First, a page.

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What Helps Fibromyalgia Pain?

The National Institute of Arthritis and Musculoskeletal and Skin Diseases defines Fibromyalgia as a “chronic disorder that causes pain and tenderness throughout the body, as well as fatigue and trouble sleeping”.

Fibromyalgia syndrome changes how the central nervous system (brain and spinal cord) processes both painful and non-painful signals, intensifying painful sensations.

Some common Fibromyalgia symptoms include widespread pain, exhaustion, sleep disorders, memory loss, and mood swings.

Fibromyalgia pain

Pain associated with fibromyalgia makes you feel achy all over. There could be “tender points” on your body that hurt regardless of your medication. Even if you haven’t exercised, your muscles may feel as if they have been overused. Your muscles might jerk sometimes. Other times, they may ache or burn with sharp discomfort. 

Some fibromyalgia patients tend to experience chronic pain and stiffness in and around the joints of their neck, shoulders, backs, and hips. It is challenging to sleep or work out when experiencing this kind of pain.

Fibromyalgia pain, sometimes, seems never-ending. Patients experience chronic headaches, neck pain, achy joints, and sore areas that make it difficult to fall asleep at night. Fibromyalgia’s persistent sleep disturbance causes daily weariness, morning stiffness, and increasing aches. 

Managing pain is difficult for Fibromyalgia patients who also have to care for family members and work full-time. More irritability and difficulties relating to others, including family, friends, and coworkers, are brought on by the ongoing discomfort. 

The overwhelming emotions that come from all of these can result in anger, tiredness, anxiety, social isolation, and depression which can affect the overall quality of life of patients. 

Effective treatments for Fibromyalgia pain 

Healthcare providers frequently struggle to treat and diagnose fibromyalgia since the symptoms are similar to those of other illnesses such as chronic fatigue syndrome and Rheumatoid Arthritis.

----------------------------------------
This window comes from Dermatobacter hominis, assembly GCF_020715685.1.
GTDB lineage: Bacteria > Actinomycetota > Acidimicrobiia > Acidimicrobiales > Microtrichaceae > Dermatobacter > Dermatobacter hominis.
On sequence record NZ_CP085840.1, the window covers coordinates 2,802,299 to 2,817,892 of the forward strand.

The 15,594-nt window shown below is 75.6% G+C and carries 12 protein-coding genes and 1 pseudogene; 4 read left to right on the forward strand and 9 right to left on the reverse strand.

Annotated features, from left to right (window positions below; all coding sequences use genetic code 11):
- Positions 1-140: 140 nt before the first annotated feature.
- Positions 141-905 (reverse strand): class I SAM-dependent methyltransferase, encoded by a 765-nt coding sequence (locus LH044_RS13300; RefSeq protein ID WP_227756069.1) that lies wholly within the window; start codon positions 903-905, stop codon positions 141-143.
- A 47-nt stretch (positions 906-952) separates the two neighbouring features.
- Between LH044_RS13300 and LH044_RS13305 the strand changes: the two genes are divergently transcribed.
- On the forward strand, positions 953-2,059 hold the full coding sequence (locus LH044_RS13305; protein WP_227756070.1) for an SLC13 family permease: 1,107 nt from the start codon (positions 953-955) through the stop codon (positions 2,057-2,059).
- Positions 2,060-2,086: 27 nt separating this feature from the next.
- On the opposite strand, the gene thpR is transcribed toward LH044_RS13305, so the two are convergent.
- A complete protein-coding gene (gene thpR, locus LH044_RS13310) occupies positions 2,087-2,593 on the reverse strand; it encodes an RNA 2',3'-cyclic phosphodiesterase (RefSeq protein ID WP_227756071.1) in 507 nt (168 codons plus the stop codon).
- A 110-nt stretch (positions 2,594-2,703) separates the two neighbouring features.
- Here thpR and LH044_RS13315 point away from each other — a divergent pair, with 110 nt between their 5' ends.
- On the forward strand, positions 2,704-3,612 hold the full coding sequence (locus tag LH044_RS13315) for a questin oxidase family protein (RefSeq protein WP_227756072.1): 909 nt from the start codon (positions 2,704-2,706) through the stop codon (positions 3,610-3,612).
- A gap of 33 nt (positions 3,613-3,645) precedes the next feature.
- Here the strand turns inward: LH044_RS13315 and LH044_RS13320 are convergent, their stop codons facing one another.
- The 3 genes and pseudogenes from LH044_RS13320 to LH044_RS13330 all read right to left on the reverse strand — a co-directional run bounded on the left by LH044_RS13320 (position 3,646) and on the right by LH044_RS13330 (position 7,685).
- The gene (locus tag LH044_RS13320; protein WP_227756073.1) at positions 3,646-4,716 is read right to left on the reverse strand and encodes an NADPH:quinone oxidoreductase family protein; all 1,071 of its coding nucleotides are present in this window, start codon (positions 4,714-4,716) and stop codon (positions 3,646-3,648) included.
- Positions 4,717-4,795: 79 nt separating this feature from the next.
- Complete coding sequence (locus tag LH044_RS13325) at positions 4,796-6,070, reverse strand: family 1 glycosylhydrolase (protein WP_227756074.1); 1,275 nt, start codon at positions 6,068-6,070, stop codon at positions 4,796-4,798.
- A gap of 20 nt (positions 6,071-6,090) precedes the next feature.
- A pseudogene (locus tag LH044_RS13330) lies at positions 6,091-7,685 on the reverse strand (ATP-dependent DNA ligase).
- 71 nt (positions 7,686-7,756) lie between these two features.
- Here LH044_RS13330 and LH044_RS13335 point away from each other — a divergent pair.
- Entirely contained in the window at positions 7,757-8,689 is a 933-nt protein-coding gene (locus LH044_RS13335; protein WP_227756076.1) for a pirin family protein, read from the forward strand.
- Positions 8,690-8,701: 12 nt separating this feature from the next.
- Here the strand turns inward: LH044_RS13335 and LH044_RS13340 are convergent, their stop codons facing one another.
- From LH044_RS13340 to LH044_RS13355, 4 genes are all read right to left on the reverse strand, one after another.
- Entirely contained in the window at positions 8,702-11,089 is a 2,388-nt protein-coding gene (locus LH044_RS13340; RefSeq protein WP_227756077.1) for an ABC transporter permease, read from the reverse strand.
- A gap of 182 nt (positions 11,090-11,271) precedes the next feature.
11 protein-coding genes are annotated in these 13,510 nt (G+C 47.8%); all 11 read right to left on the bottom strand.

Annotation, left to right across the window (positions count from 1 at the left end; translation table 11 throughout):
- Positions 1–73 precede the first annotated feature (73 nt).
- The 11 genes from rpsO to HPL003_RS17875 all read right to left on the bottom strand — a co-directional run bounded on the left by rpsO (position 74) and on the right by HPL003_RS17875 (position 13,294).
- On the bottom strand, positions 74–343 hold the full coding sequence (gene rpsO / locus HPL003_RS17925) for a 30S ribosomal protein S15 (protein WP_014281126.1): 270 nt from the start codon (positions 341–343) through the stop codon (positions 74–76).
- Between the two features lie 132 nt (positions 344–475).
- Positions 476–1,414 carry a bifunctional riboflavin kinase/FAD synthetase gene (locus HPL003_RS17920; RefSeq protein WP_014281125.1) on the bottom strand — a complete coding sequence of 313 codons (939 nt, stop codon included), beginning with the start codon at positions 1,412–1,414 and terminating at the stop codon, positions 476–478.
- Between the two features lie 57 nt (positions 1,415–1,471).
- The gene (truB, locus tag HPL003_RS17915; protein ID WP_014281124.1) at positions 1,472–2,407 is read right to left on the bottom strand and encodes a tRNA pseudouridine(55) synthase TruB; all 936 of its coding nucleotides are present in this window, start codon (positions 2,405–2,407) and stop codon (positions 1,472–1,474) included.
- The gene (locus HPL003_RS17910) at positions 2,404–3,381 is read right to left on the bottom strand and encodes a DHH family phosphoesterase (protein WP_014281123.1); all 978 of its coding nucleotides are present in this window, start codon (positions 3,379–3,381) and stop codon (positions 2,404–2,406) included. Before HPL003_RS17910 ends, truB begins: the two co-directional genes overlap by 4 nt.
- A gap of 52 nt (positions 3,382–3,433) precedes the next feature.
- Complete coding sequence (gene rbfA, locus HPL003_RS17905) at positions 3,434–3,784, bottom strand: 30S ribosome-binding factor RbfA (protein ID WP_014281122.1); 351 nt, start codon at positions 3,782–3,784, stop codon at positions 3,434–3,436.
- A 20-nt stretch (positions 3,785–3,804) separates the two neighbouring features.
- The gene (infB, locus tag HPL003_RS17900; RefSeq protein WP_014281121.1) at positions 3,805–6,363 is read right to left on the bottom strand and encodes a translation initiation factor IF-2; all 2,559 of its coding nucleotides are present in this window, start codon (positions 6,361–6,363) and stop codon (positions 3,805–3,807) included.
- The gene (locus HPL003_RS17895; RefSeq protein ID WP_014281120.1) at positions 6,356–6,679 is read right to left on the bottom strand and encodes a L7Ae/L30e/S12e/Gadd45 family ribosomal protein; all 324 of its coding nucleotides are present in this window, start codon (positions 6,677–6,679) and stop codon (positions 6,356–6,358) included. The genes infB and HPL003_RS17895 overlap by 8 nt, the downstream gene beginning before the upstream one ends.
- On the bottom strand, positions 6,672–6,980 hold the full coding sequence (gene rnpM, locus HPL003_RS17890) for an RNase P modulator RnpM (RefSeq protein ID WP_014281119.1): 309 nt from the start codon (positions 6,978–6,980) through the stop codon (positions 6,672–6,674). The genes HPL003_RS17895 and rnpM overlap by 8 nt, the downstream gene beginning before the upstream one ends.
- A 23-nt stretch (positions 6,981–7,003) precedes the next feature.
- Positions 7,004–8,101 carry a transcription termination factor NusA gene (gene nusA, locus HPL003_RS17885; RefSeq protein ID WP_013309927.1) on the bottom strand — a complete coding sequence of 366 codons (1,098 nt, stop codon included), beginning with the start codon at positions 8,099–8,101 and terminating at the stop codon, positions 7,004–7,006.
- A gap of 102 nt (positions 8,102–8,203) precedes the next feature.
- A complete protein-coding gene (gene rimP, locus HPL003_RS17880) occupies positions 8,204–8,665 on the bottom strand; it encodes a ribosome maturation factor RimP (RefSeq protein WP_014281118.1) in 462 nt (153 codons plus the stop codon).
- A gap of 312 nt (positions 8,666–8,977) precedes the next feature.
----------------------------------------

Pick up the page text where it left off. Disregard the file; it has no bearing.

While there isn’t a single cure that addresses all symptoms, using a number of approaches can help in the long run.

Treating Fibromyalgia pain typically involves combining medicine with self-care techniques. The focus is majorly on providing pain relief in order to enhance overall health. 


Sometimes, over-the-counter pain relievers like aspirin, which are available at pharmacies, can help lessen the pain fibromyalgia causes.

However, before using these types of medication are not suitable for everyone, so it is always advisable to read the manufacturer’s instructions before using.

Using narcotic pain relievers such as Opioids can also help reduce pain. These kinds of drugs are known for having components that are capable of changing the way the brain responds to pain.

Although Opioids help reduce pain severity, it is typically not advisable to use them to alleviate fibromyalgia pain.

This is due to the fact that opioid use can have some negative side effects that can cause other symptoms such as sleep issues, memory issues, and mood swings, which can exacerbate symptoms.


Antidepressant medications can help ease pain and other fibromyalgia symptoms even if you are not depressed. They do this by increasing some of the chemicals that help regulate pain in the body.

Selective serotonin reuptake inhibitors (SSRIs), Serotonin-norepinephrine reuptake inhibitors (SNRIs) are some of the common forms of antidepressants that are commonly used to treat fibromyalgia. 


Epilepsy medications may also help relieve Fibromyalgia pain. These drugs work by stopping the brain from receiving too many pain messages from sensitive nerves. 

However, it should be noted that these drugs could have negative side effects such as dizziness, weight gain, and drowsiness. 

Physical Therapy 

Techniques used in physical therapy are designed to increase your range of motion and fortify your muscles. Additionally, this can lessen FM pain.

In order to assist patients to manage the pain and exhaustion on their own, therapists educate on self-care strategies. According to research, having knowledge on pain management can help improve exercise performance. 

Dietary changes 

Dietary changes are usually not included in typical Fibromyalgia treatments, but favoring some foods over others, nevertheless, may help with managing symptoms.

Fruits and vegetables, herbs and spices, foods that contain Vitamin D, are examples of food products people with fibromyalgia can incorporate in their diet to help alleviate pain. 

Avoiding food that contains components like gluten, refined starch, and dairy products can also help to an extent. 

Alternative Treatments 

Using alternative therapies and complementary medicine is another method that can be used to help patients with chronic illnesses such as fibromyalgia cope with pain through the use of stress management techniques.

Some of these treatments are becoming accepted by the majority of doctors and do seem to safely relieve pain and reduce stress. But because they haven’t been sufficiently researched, many techniques continue to be unproven.

Some examples include:


Acupuncture is a Chinese medical practice based on the insertion of extremely thin needles into the skin to varying depths in order to restore the proper balance of life energies. The needles are said to alter the flow of blood and neurotransmitter levels in the brain and spinal cord.